By ANDREW POLLACK
Published: June 1, 2012
CHICAGO – One of the great frustrations for researchers in the war on cancer is that the body’s own defense system does not do a better job fighting the disease. Tumors, it turns out, have a molecular shield that repels attacks from the immune system.
Now, a new study says, an experimental drug is showing promise in disabling that shield, unleashing the immune system and causing shrinkage of some lung, skin and kidney cancers that had defied treatment with existing drugs.
“We are seeing responses in heavily treated patients – three different cancers, one drug,” Dr. Suzanne L. Topalian, a melanoma specialist at Johns Hopkins University and lead investigator in the study, said in an interview. “This is a group of patients whose life expectancy was measured in a few months.”
The results are from an early clinical trial, and it is not clear whether the drug, developed by Bristol-Myers Squibb, will actually help people live longer. But Dr. Topalian said she was optimistic because when tumors did shrink, they often did not grow back again for more than a year.
The study was discussed Friday at a news conference at the annual meeting of the American Society of Clinical Oncology and is being published online by the New England Journal of Medicine.
The drug, which now goes by the unwieldy code name of BMS-936558, blocks a protein called PD-1. Such PD-1 inhibitors “could be the most exciting clinical and commercial opportunity in oncology,” analysts at Leerink Swann wrote last month. That is partly because such drugs might be able to treat a variety of cancers.
Bristol-Myers said it intended to begin more clinical trials later this year and early next year aimed at winning approval of the drug to treat non-small-cell lung cancer, kidney cancer and melanoma, which is a deadly skin cancer.
Others pursuing drugs that block the action of PD-1 include Merck; the Genentech unit of Roche; GlaxoSmithKline, working with a small Maryland company called Amplimmune; and Teva working with an Israeli biotech company, CureTech.
The early trial, paid for in part by Bristol-Myers, involved 296 patients with various advanced cancers.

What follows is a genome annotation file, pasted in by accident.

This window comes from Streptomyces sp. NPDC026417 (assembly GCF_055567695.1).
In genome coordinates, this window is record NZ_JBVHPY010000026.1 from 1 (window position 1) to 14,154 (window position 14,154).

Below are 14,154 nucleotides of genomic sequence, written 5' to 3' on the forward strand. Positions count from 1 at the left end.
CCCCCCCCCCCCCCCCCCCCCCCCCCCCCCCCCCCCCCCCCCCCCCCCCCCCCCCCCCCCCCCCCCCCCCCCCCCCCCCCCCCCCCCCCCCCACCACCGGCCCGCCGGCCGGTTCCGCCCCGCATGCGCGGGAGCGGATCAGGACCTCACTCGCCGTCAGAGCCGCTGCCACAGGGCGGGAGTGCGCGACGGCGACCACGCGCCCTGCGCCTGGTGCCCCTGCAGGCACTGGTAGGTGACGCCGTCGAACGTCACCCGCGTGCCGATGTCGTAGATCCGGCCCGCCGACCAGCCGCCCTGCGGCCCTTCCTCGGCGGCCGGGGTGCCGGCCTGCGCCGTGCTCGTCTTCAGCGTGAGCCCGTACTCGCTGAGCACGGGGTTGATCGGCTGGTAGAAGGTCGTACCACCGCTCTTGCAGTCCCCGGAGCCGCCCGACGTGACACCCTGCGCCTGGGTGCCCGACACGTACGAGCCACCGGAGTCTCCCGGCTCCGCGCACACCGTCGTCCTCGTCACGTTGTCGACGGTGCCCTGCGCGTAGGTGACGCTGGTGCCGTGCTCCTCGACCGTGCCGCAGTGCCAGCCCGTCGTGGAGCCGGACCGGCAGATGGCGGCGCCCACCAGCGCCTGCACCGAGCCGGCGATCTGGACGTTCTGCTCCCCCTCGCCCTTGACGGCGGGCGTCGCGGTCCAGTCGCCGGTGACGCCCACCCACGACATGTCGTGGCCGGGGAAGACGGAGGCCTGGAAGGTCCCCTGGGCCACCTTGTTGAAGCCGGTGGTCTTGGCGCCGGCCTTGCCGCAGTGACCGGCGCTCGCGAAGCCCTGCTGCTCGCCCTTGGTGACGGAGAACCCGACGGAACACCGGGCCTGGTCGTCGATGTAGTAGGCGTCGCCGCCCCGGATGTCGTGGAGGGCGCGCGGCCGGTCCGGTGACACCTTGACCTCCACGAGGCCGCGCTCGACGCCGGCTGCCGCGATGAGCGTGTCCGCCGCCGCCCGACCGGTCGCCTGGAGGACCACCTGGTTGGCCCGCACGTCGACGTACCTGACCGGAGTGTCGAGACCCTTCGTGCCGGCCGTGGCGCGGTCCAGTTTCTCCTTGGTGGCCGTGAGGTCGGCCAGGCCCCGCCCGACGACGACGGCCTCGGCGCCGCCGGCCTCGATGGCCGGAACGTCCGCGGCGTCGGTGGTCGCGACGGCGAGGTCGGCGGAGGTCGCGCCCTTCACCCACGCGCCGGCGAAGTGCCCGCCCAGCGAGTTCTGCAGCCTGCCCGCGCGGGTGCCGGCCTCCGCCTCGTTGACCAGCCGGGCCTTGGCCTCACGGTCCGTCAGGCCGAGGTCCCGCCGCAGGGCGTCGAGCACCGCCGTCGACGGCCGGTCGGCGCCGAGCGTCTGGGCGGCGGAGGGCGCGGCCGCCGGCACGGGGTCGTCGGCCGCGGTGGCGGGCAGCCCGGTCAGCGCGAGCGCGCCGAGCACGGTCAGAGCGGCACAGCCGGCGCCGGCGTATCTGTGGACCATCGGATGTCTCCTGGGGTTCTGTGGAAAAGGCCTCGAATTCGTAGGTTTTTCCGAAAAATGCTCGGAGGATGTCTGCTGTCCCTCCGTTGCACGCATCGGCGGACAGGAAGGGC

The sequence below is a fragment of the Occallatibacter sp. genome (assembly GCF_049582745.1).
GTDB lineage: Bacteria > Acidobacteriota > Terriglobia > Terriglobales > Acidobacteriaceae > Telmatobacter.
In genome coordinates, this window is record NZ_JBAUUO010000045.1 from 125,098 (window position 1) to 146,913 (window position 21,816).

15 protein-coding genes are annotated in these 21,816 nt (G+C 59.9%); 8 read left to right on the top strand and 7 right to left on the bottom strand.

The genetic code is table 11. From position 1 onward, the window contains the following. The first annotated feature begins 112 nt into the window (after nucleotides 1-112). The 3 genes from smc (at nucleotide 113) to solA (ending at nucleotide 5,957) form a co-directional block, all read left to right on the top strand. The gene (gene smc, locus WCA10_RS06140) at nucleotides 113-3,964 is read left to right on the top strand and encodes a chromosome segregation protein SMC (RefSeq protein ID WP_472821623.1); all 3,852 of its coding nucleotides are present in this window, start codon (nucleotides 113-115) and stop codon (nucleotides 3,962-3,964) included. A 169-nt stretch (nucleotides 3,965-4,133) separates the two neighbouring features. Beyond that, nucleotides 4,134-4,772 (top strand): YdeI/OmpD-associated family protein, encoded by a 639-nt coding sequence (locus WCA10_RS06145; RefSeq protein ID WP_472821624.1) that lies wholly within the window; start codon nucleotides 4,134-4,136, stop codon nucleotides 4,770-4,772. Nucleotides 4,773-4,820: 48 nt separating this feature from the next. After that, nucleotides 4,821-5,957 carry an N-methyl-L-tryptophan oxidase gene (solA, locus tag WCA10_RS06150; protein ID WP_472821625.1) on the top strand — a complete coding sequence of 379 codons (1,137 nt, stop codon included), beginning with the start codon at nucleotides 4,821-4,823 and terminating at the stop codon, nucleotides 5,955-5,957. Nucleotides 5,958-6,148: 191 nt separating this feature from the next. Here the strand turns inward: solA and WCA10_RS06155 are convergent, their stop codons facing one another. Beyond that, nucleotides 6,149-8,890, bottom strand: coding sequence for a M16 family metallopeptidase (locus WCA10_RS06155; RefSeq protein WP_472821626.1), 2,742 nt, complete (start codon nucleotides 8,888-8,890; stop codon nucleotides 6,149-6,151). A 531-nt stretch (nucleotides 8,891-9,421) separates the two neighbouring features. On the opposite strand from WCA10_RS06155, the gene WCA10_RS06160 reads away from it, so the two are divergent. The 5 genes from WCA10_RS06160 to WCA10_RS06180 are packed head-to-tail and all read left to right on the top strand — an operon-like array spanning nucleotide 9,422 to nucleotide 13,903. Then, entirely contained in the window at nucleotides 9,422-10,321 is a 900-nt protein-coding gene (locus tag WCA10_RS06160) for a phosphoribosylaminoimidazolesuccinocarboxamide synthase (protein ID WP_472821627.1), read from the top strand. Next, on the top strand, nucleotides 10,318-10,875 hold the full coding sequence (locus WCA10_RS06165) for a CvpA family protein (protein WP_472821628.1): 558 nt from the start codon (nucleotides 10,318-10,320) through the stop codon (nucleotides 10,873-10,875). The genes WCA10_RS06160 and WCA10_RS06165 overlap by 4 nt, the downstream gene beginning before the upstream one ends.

Tumors shrank significantly in 18 percent of the lung cancer patients, 28 percent of the melanoma patients and 27 percent of those with kidney cancer. Those rates compare favorably with some existing drugs, according to Leerink Swann.
But the drug did not appear to work for a small number of patients with prostate or colon cancer. And larger studies will be needed to determine whether freeing the immune system leads to side effects, like attacks on parts of the body besides the tumor.
About 14 percent of the patients experienced a severe side effect and three patients died from inflammation of the lung that was apparently tied to the drug.
Still, the results are an improvement to the approach of harnessing the immune system to fight cancer, a field that has had a history of failures.
PD-1, which stands for programmed death 1, is a protein on the surface of activated T cells, the warriors of the immune system. If another molecule, called PD-L1, binds to PD-1, the T cell dies or becomes docile. This is apparently a way that the body regulates the immune system, to avoid an overreaction.
But many cancer cells make PD-L1, which allows them to disarm the T cells just as they are coming to attack the tumor. The Bristol drug is a monoclonal antibody that blocks PD-1 from binding to PD-L1.
Bristol-Myers won approval last year for a drug that removes a different brake on the immune system. That drug, Yervoy, can prolong the lives of people with melanoma, but the unleashed immune system can also lead to severe side effects, like colitis.
PD-1 blockers appear to free up the immune system only around the tumor, rather than more generally.
That could mean that PD-1 will have “fewer side effects and greater anti-tumor activity,” than drugs like Yervoy, Dr. Antoni Ribas, a melanoma specialist at the University of California, Los Angeles, said in an editorial being published in the New England Journal of Medicine.
There is preliminary evidence that PD-1 blockers will not work in people whose tumors do not make PD-L1, as determined by studying a biopsy sample. That might allow the drug to be used only for patients most likely to benefit, researchers said.
PD-1 was discovered in 1992 by Dr. Tasuku Honjo of Kyoto University and colleagues. Some of the work clarifying its role in cancer was done about a decade ago by Dr. Lieping Chen, then at the Mayo Clinic and now a professor of immunobiology and medicine at Yale.
Dr. Chen said that much of cancer immunotherapy has focused on strengthening the immune system or training it to attack the tumor by use of a so-called cancer vaccine. One such vaccine, Dendreon’s Provenge for prostate cancer, has reached the market, but many others have failed.
Dr. Chen said PD-1 could help explain those failures. Even though many of the vaccines did spur an immune response, that response was then snuffed out at the site of the tumor by PD-1. He said that using a PD-1 blocking drug along with a vaccine might prove a fruitful approach that should be explored.
Source: New York Times